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[Case-Shiller Index] Up M-O-M 1.4%, Down 15.4% Y-O-Y, Feels Like 2003

From the Case-Shiller Index Report [1] released today:

“For the second month in a row, we’re seeing some positive signs,” says David M. Blitzer, Chairman of the Index Committee at Standard & Poor’s. “The U.S. National Composite rose in the 2nd quarter compared to the 1st quarter of 2009. This is the first time we have seen a positive quarter-over-quarter print in three years. Both the 10-City and 20-City Composites posted monthly increases, as did most of the cities. As seen in both seasonally adjusted and unadjusted data, as well as the charts, there are hints of an upward turn from a bottom. However, some of the hardest hit cities, especially in the Sun Belt, show continued weakness.”

The press release has the monthly 10/20-city, quarterly 10/20-city and national index with monthly and year over year data and references to month, quarter and year are all interspersed so its tough to follow.

Here’s what it looks like – The 10-City and 20-City Composites recorded annual declines of 15.1% and 15.4%, respectively. These are also improvements from their recent respective record losses of -19.4% and -19.1%. The 10-City and 20-City Composites posted their second consecutive monthly increases. Both indices were up 1.4% in June over May, and up 0.5% in May over April. Eighteen of the 20 metro areas saw improvement in their annual returns compared to those of May. Looking at the monthly data, the same 18 metro areas reported positive returns in June.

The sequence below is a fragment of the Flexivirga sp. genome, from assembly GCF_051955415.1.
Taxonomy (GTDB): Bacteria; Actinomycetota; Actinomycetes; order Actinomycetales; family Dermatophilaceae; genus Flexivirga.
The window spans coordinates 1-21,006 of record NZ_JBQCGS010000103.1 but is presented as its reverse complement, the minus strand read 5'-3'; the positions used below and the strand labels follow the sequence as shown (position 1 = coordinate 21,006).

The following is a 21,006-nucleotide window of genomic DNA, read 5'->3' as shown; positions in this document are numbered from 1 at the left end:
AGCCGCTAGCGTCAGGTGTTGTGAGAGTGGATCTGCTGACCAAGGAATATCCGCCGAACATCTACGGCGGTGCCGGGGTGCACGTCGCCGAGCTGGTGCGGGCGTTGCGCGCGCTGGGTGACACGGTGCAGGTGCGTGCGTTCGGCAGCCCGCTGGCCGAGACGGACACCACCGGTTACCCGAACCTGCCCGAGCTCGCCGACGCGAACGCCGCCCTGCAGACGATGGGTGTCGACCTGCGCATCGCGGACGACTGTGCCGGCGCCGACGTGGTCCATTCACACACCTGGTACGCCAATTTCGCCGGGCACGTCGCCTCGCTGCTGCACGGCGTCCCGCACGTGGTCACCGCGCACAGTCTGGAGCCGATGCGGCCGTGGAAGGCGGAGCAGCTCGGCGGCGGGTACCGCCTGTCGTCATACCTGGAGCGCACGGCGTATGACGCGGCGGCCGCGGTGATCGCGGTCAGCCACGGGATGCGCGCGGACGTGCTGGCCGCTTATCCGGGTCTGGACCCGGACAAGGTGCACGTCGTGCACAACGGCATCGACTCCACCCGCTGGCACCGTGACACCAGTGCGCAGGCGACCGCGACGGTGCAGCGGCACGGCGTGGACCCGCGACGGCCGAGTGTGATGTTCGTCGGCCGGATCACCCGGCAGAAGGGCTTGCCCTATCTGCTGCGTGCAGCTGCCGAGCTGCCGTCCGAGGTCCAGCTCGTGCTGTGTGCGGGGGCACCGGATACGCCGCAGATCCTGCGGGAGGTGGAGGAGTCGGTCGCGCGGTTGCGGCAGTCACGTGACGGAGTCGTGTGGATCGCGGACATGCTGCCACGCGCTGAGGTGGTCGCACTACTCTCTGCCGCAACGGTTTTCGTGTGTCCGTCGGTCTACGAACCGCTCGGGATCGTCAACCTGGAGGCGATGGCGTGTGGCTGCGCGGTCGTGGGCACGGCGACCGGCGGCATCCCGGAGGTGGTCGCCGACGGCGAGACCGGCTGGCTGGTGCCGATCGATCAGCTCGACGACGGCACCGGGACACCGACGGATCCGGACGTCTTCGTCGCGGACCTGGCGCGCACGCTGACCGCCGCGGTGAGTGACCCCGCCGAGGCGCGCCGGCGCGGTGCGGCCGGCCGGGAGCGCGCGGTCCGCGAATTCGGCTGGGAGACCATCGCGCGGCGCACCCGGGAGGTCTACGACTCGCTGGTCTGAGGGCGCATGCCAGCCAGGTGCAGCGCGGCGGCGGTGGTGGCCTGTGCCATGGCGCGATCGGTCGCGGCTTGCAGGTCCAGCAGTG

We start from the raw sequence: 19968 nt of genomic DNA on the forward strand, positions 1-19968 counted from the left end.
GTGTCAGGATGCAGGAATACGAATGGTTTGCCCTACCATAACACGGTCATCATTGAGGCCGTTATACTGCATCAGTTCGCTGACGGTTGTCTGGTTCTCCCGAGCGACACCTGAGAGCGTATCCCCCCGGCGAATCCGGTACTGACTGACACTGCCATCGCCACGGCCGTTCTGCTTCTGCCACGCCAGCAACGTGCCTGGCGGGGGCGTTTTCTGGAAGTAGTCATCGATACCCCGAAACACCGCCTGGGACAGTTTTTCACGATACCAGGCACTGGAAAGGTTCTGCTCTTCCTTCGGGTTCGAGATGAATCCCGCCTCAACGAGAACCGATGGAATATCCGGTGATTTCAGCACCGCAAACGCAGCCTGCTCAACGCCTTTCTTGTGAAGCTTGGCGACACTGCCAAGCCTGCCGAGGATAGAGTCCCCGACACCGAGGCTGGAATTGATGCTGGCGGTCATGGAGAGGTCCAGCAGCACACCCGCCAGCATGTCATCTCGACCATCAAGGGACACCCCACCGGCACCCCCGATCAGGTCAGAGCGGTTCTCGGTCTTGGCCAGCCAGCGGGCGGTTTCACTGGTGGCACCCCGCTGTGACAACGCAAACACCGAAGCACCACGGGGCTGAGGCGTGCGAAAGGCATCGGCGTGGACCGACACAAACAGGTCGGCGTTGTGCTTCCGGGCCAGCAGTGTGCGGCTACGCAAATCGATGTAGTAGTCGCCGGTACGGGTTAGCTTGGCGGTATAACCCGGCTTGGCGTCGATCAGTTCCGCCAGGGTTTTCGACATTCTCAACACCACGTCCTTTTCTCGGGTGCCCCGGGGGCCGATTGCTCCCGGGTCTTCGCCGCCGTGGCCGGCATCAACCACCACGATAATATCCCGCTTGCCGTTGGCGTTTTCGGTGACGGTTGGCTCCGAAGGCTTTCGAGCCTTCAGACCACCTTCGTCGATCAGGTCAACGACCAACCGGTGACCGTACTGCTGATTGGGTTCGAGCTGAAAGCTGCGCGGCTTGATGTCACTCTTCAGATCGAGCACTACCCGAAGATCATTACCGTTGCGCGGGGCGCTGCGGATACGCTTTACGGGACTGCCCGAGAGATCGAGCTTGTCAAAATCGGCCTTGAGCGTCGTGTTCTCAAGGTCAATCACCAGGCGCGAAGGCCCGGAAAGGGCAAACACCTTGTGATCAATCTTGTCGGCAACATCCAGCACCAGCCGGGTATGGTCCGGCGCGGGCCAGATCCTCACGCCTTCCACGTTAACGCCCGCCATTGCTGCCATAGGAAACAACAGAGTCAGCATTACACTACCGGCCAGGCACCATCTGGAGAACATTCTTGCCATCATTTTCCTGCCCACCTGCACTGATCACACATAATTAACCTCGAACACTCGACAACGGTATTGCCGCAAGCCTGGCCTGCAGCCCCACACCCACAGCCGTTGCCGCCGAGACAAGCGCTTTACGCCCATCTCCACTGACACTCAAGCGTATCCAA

For the national composite, housing prices rose 2.9% from Q1 to Q2 and fell 14.9% from the prior year quarter before seasonal adjustments.

In other words, the indexes show improvement in the short term.

Shiller notes a change [2] in mindset:

“The animal spirits seem to be coming back,” said Robert Shiller, Yale economics professor and developer of the Standard & Poor’s/Case Shiller Home Price indexes. “The psychology does seem to be changing.”

But Shiller is cautious [3] about the good news:

“The really important things [affecting home prices] are unemployment and momentum,” said Shiller, who is a Yale economist. “We have momentum, which is very important, but we also have high unemployment.”

And, he added, “the government has not yet handled the foreclosure problem.”